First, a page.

Did You Enjoy Your Singing on Sunday? Did God Enjoy It Too?

Josh Buice

Worship-Singing-Church

In recent days, we’ve had multiple families showing up at our church who are saying the very same thing. “It’s refreshing to sing to the Lord songs that are doctrinally rich and designed for a congregation rather than a band.” Singing matters.

One of the most important things you will do on the next Lord’s Day is sing unto the Lord. While singing must never take the place of preaching, it’s an essential part of Christian worship. David penned seventy of the psalms and put a high priority upon the worship of God through song. However, we must consider the fact that God puts a high priority upon how we sing and what we sing as well.

Yet, when we examine the singing of the evangelical church in our day, the sound of the church is often the sound of the band. It might be loud, but is it excellent? Many churches are passionate, but is their singing proper? Did you know that the average evangelical church selects songs in order to please people without proper consideration of pleasing God?

What We Sing Matters to God

Years ago, I had a conversation with a particular individual who took a critical stab at me for my deep appreciation of hymns like Luther’s “A Mighty Fortress Is Our God.” This person was criticizing how I was leading our church to embrace a more intentional and regulated worship of God based on Scripture rather than our culture. What we sing matters to God. What determines the song selection? The cravings of our culture and the trends of evangelicalism or God’s Word?

John Calvin wrote:

We may not adopt any device [in our worship] which seems fit to ourselves, but look to the injunctions of him who alone is entitled to prescribe. Therefore, if we would have him approve our worship, this rule, which he everywhere enforces with the utmost strictness, must be carefully observed. . . . God disapproves of all modes of worship not expressly sanctioned by his word. [1]

Words matter. The depth of our singing is directly connected to the depth of doctrine in our songs. In years past, the songs of the church were penned by theologians, scholars, and pastors who were fixated on the health and strength of the church. Charles Wesley penned some 6,000 hymns in his lifetime, and yet on his deathbed he wanted to write just one more song. Although his life was fading and his strength was gone, he dictated the following hymn to his wife who wrote it down. It was his last song. It was short. But, it was filled with a sobering richness that points us to God.

In age and feebleness extreme

Who shall a helpless worm redeem?

Jesus, my only hope thou art!

Strength of my failing flesh and heart.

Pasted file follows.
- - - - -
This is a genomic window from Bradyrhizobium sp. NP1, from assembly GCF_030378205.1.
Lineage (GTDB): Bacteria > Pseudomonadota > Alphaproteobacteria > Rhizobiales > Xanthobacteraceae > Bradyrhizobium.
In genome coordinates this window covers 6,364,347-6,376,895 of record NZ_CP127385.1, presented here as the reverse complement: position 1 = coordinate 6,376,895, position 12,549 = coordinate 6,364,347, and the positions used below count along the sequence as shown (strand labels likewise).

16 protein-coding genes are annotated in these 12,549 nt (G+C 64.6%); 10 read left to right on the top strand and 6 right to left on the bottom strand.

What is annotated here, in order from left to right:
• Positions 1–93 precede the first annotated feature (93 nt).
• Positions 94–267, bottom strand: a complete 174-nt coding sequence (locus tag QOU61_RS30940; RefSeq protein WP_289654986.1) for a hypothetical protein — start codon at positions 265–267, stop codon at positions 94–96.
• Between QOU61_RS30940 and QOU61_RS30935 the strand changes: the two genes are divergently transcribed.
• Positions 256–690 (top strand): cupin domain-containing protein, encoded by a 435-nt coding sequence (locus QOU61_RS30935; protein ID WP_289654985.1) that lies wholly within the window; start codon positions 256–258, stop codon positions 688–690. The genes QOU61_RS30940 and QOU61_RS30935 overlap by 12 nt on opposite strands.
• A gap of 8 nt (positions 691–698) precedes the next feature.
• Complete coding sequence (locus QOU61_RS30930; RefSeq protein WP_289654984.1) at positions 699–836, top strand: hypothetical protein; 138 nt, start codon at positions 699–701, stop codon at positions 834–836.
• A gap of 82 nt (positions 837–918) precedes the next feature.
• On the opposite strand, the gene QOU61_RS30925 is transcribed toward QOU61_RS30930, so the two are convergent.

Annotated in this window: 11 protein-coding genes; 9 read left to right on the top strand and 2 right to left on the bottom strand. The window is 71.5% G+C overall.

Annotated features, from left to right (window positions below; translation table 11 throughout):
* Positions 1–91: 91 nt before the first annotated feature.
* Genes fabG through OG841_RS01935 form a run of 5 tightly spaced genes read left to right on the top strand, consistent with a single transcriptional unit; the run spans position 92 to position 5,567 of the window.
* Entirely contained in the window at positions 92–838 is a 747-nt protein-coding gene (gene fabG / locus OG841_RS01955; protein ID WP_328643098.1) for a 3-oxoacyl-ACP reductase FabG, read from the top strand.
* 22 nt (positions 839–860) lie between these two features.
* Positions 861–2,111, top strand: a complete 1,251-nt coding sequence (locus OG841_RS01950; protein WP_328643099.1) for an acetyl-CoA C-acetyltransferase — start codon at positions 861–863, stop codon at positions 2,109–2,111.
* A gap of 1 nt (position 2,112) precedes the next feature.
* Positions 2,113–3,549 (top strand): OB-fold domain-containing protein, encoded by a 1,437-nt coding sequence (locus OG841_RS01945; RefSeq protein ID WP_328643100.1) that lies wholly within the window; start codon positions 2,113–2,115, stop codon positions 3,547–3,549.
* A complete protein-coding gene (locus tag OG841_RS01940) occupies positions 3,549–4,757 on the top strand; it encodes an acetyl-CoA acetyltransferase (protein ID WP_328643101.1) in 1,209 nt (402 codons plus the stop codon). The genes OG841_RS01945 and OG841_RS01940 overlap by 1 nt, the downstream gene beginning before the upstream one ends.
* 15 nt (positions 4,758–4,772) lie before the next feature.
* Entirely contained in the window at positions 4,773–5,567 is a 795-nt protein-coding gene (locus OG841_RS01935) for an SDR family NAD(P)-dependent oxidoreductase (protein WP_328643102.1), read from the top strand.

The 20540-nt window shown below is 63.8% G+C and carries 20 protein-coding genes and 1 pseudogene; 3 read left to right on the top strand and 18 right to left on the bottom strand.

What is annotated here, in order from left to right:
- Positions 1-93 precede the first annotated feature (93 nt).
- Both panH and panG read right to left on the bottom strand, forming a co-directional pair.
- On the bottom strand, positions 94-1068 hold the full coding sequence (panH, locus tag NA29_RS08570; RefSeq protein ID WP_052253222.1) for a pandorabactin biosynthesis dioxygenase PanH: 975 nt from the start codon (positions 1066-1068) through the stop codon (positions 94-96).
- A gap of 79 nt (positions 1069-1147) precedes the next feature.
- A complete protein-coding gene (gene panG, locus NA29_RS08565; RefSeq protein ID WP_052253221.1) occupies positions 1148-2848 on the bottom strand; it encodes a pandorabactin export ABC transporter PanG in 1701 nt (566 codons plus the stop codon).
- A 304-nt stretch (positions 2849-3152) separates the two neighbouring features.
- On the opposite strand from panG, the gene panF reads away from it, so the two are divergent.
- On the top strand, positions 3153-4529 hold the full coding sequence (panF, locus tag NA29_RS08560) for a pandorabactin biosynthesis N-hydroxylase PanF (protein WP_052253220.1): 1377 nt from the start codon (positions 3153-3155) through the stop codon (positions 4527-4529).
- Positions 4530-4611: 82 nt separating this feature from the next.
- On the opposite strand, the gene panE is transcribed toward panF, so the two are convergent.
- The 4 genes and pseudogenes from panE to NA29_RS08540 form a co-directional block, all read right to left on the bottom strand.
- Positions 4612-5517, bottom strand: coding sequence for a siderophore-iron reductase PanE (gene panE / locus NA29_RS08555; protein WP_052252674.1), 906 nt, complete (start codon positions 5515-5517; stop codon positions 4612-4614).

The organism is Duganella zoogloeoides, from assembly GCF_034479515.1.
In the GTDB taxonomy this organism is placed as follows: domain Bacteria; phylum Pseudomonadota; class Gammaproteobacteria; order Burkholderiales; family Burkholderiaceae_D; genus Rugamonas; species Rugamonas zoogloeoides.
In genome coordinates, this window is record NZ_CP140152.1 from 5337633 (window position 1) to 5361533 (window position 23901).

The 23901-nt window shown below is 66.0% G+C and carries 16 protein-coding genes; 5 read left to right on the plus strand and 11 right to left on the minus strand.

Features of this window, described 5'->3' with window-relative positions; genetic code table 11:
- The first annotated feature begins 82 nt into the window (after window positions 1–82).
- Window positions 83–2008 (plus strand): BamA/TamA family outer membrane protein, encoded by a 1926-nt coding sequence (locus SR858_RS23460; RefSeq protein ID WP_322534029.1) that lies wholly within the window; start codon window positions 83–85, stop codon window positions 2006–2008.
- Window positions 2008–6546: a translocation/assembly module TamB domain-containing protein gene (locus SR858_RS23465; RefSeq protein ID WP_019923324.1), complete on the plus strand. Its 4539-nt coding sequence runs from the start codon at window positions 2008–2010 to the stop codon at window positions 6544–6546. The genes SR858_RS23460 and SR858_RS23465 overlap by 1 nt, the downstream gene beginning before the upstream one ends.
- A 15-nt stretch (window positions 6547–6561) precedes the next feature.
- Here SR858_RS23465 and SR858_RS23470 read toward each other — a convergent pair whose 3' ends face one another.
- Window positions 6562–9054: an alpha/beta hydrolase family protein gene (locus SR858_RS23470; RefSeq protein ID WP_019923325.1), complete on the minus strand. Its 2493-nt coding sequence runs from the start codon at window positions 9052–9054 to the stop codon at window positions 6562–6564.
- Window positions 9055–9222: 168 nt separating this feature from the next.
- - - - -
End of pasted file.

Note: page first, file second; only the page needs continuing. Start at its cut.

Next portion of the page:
O could I catch one smile from thee,

And drop into eternity!

Today, such rich hymnody has been replaced with cheap substitutes. I recently reviewed the top praise and worship songs for this past year, and the top song for church worship in evangelicalism was, “Way Maker.” Originally written by Osinachi Joseph, it has now been recorded by artists like Leeland, Bethel Music, and others. The words of the song are very shallow and generic about the God who has revealed himself in brilliant splendor in the pages of Scripture. Consider the words:

“Way Maker” — Osinachi Joseph

Verse 1

You are here, moving in our midst

I worship You, I worship You

You are here, working in this place

I worship You, I worship You

Chorus

Way maker, miracle worker, promise keeper

Light in the darkness, My God, that is who You are

Verse 2

You are here, touching every heart

I worship You, I worship You

You are here, healing every heart

I worship You, I worship You

You are here, turning lives around

I worship You, I worship You

You are here, mending every heart

I worship You, I worship You

Bridge

Even when I don’t see it, You’re working

Even when I don’t feel it, You’re working

You never stop, You never stop working

You never stop, You never stop working

What fuels the words that we find in our modern-day worship songs? The simple answer is—money. The contemporary Christian music industry is a massive machine that has a bottom line. The bottom line is based on financial success. The truth is, doctrinally rich songs simply don’t make as much money as songs that are light and fluffy and doctrinally generic. This means, the average evangelical church is singing doctrinally deficient, shallow, and trite songs to God, and while they may be satisfied with it—God isn’t.

This past week, our church sang the following hymn titled, “Complete In Thee” as we lifted praise to God. Consider the depth of words and theology in comparison to modern day praise songs.

“Complete In Thee” — Aaron Robarts Wolfe (1821-1902)

Verse 1

Complete in Thee! No work of mine

May take, dear Lord, the place of Thine;

Thy blood hath pardon bought for me,

And I am now complete in Thee.

Chorus

Yea, justified! O blessed thought!

And sanctified! Salvation wrought!

Thy blood hath pardon bought for me,